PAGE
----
You might get injured and end up having to adjust your body in an entirely different way. If you aren't getting the results you think you should be, you might need to get lots of blood work and become an advocate for you as the patient seeking answers. So while you may think that going to the gym is part of "visible work," there are so many other things that go into it before it is a consistent, enjoyable routine.

I'm not saying all of this to make you think it's impossible to lose weight or get healthy. It's worth it. I'm taking time to meal plan and figure out what will work for me in the long run. I'm testing new eating guidelines to see if they make me feel better, worse, or the same.

My exercise has been limited with my ankle so I've had to adjust my workouts to include swimming again, which means even more time to get ready and then shower afterwards. It requires feeling uncomfortable for the 20 steps from the pool locker room to the water where I fret about having to share a swim lane. It's a lot of work, but it's what needs to be done to make things happen.

The invisible work is where the difference will be made. Do the invisible work.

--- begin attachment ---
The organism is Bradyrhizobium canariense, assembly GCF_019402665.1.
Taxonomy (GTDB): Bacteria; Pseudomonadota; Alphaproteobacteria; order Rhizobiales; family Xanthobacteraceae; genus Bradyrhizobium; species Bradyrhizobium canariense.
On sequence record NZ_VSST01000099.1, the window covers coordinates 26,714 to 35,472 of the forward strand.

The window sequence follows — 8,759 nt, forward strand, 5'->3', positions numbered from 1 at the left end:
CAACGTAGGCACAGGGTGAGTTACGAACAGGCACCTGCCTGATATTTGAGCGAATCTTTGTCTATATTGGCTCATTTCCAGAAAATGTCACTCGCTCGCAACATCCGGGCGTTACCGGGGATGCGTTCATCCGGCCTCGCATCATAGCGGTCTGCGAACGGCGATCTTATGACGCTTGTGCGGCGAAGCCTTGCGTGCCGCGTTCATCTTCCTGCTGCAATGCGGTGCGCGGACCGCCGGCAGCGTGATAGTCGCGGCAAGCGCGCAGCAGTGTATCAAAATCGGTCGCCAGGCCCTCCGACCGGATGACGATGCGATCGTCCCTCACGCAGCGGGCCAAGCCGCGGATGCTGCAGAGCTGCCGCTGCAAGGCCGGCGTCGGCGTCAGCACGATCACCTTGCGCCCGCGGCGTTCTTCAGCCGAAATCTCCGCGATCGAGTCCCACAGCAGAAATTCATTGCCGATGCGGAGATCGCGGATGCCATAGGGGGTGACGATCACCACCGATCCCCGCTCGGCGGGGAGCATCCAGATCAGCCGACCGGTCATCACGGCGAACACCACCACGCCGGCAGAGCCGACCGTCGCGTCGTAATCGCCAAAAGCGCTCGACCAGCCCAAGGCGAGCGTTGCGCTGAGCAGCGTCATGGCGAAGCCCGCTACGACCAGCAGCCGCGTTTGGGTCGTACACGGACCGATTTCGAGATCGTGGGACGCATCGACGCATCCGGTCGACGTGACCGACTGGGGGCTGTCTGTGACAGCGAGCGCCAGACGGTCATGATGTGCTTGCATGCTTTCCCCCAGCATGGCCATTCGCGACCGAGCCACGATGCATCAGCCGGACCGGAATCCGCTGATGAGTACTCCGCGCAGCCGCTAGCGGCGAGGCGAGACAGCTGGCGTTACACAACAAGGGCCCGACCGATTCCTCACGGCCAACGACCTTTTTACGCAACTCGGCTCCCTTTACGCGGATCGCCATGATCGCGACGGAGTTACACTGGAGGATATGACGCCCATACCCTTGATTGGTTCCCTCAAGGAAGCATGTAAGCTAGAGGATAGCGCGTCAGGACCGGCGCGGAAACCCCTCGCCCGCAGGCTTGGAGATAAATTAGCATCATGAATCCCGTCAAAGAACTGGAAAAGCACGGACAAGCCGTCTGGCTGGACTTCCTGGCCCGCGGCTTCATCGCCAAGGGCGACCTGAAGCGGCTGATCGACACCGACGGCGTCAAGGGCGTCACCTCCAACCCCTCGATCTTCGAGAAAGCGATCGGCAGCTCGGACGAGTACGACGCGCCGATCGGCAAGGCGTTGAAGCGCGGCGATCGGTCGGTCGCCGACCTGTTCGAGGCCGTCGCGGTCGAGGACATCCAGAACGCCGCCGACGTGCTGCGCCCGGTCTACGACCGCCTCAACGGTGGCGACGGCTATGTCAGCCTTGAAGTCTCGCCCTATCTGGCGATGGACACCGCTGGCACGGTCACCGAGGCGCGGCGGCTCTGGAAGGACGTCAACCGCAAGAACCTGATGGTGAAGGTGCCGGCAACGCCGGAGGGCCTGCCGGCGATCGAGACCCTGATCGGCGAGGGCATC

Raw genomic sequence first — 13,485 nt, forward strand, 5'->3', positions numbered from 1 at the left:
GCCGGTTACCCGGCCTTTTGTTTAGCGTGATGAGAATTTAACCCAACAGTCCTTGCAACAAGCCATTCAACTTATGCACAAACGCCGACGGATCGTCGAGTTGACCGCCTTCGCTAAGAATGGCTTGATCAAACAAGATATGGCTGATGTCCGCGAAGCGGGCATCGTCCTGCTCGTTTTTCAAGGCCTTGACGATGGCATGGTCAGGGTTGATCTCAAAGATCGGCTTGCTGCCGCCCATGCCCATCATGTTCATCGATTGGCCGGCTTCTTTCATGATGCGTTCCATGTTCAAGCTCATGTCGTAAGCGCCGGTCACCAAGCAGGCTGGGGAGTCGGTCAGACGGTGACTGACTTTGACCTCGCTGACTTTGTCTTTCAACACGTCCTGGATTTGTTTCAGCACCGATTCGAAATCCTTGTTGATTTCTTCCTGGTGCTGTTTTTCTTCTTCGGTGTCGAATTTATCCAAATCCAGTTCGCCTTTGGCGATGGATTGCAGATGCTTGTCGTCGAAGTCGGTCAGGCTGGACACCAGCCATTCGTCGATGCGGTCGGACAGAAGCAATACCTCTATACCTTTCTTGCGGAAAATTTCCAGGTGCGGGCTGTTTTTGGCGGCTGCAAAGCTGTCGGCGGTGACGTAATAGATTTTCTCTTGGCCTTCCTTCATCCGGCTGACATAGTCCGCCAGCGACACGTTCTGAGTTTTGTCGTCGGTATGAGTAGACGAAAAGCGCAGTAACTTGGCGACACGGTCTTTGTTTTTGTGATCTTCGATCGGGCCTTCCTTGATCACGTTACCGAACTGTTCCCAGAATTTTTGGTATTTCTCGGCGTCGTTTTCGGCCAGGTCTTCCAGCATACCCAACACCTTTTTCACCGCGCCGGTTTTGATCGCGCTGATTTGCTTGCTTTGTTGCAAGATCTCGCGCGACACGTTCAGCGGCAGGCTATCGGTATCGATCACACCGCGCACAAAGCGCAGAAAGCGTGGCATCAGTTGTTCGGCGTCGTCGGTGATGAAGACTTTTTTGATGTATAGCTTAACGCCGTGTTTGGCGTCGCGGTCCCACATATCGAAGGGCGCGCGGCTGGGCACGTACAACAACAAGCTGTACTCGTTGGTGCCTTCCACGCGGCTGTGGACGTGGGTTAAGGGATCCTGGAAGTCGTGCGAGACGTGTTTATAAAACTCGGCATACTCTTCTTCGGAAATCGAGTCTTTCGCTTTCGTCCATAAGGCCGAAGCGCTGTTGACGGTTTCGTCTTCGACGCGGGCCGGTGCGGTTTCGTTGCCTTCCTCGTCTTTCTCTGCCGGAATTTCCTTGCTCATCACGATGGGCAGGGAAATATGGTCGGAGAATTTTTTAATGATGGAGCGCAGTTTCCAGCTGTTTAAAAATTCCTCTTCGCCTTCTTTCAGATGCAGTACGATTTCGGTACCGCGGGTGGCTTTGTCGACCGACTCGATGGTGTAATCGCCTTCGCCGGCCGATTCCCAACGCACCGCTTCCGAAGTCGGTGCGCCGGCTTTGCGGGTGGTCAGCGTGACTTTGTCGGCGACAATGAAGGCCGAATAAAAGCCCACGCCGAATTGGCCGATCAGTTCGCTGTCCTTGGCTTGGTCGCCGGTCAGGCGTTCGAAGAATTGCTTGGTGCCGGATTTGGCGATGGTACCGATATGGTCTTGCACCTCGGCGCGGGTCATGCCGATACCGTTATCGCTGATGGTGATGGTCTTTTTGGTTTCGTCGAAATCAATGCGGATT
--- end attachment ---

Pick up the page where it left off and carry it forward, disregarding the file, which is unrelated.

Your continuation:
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5 Ways to Use Your Smartphone to Lose Weight + Get Fit

Your iPhone can be a great tool for diet and fitness, and many of the best features and apps are free! Here's how to use your smartphone to lose weight and get in shape

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Did you know that your new iPhone is more than a million times more powerful than all of NASA's computing power in 1969? You could definitely say that the smartphone is a giant leap for mankind.

You probably rely on your smartphone for dozens of things every day, but did you know your phone can be your health and fitness coach? Some modern devices come with health tools built-in, but there are hundreds of apps you can install to tailor it to your own needs. Smartphones could be the answer to the global problem of obesity and the rising level of diseases like diabetes.